5 Big Questions for Campus Reform Reporter Ophelie Jacobson
Ophelie Jacobson, a junior at the University of Florida, has created some of Campus Reform’s most viral videos.
She says that conservatives can make a difference by reaching out to students and asking questions about their views.
Ophelie Jacobson, a Campus Reform correspondent who has created several viral “man on the street videos,” sat down to share a behind-the-scenes look at how she approaches journalism as a student.
Jacobson, a junior at the University of Florida, has created viral “man on the street” videos in which she interviews students about their views on current events. Students have told her that they won’t support Team USA in the Olympics and that they think the term “Black Friday” is racist. Some have even said that Panda Express is guilty of cultural appropriation, even though the restaurant chain was started by Chinese immigrants.
She says that the videos on cancel culture have yielded the most surprising answers, but overall, Jacobson says she expects the far-left responses. “I sit next to these students in classrooms every single day, so I kind of anticipate what these students are going to say. And as outrageous as their responses may be, you know, this is the typical mind of a college student that I get to interact with every single day on campus.”
Jacobson has responded to the challenge of campus liberalism by connecting with like-minded peers. She serves as the president of the University of Florida’s Network of Enlightened Women chapter and says she seeks common ground with peers, even when they do not agree on politics. She says, “Being a conservative in college is no easy task and I knew that going in.”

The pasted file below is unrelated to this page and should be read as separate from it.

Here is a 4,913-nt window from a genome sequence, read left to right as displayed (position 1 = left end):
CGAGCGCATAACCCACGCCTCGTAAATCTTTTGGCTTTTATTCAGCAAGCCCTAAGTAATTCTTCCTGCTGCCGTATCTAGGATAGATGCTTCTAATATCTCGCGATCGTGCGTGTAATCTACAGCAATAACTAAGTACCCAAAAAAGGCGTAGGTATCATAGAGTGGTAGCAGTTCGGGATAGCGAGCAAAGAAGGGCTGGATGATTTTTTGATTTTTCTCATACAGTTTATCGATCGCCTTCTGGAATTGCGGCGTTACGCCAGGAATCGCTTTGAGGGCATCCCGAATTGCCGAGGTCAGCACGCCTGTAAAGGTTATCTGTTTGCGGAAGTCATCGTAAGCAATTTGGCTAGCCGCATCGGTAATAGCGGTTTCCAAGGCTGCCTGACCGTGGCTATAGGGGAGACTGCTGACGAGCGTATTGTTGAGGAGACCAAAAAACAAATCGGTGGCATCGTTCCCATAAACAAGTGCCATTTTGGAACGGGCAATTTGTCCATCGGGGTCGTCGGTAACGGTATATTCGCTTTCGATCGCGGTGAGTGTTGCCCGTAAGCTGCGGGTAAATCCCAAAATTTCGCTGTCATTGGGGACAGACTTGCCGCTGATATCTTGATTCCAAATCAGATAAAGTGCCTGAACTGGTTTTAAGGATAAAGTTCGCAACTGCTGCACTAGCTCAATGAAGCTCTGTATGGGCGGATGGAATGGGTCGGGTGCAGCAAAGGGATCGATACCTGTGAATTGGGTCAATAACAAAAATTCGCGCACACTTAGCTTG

Jacobson credits Campus Reform with launching her media career. She began writing for Campus Reform in January 2020, after learning of the program through a friend. When the pandemic hit and students were sent home from campus, she continued writing at home and realized she wanted to pursue broadcast journalism.
When she returned to campus in the fall of 2020, Jacobson made a “man on the street” video in which she asked students if they agreed with several points of a presidential agenda. She told them it was President Biden’s plan, but later revealed to them that it was actually former President Trump’s. “They all agreed to Biden’s agenda, obviously…and when I told them it was actually Trump’s they were pretty surprised and shocked to find that they actually agreed with something that former President Trump proposed,” she says.
Jacobson sees that real change comes through personal conversations among people who disagree. It is that sort of engagement, she notes, that left-leaning and apolitical students are often missing in their college experiences. “A liberal student can go throughout their four years of college or university without ever being challenged for their political beliefs. For a conservative, that’s a very different story,” she says. “We have our beliefs challenged every single day in the classrooms and the lecture halls.” She sees those challenges as a valuable part of the college experience and encourages open-mindedness among her audience and her peers.
Follow the author of this article on Twitter: @AngelaLMorabito
Follow Ophelie Jacobson on Twitter: @OphelieJacobson